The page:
Even now, barely a year after the end of the lockdown, it’s hard to imagine a world in which NSW Police could be given carte blanche to fine people thousands of dollars based on vague, rushed orders that neither the officer nor the offender fully understood.
Some of the fines seem absurd when you look back.
At a Potts Point market, a suited police officer asked two men “what do you think you are doing?” before fining them $1000 each because they had the temerity to stand and eat noodles they’d just bought (even though their own careful reading of the orders suggested noodle-eating was OK).
There were also the nude sunbathers. They were fined after they were startled by deer and got lost in Royal National Park. The police said that sunbaking was illegal. Herald at the time – even somewhere so far from other people that clothes were unnecessary – was not a “reasonable excuse” for leaving home.
Potts Point received the majority of fines. Many more were issued in the city’s most vulnerable areas, where the COVID-19 restrictions were stricter and policing was much more intensive, and where residents were much less likely to have the language or education to challenge them.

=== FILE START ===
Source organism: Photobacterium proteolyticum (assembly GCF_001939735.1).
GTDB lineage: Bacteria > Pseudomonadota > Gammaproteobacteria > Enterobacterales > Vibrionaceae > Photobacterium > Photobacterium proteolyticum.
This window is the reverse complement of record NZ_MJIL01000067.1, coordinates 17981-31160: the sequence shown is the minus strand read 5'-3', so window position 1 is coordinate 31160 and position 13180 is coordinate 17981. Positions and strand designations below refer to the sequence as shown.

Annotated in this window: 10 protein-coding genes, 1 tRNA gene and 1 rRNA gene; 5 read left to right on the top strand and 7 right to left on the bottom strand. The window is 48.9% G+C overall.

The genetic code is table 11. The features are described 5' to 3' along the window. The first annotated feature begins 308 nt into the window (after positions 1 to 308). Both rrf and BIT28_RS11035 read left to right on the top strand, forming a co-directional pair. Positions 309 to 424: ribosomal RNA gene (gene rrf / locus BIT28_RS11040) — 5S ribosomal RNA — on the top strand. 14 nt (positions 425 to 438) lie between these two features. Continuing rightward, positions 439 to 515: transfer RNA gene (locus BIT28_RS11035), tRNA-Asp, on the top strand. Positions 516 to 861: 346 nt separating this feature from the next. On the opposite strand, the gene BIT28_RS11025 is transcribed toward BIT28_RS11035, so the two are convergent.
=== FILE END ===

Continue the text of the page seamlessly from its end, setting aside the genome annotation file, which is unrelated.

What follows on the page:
The Delta lockdown saw policing intensified as a strategy for managing pandemics. Helicopters hovered above communities to ensure that residents were following their curfews and observing their hours outside. Many residents of the so-called areas of local government concern felt harassed, betrayed, and betrayed.
“I’m not surprised by [the court’s finding] at all,” said Steve Christou, who was mayor of hotspot Cumberland when the fines were introduced. “During the extreme lockdown conditions that my community endured what we were seeing, and some of the rules and regulations put in place, didn’t make any sense.”
The independent COVID-19 review, chaired by outgoing Western Sydney University chancellor Peter Shergold, acknowledged the “counterproductive” heavy police presence in Aboriginal areas and urban suburbs with significant numbers of asylum seekers and new migrants.
“When police and troops came on the streets to enforce lockdown, it sometimes looked to them more like martial law than humanitarian relief,” the report said.
“The goodwill and trust that community members felt for civil society organisations was an asset that governments initially failed to appreciate or utilise.”
As vague and confusing as the fines were, they may have helped to curb COVID. However, they came at a high price.
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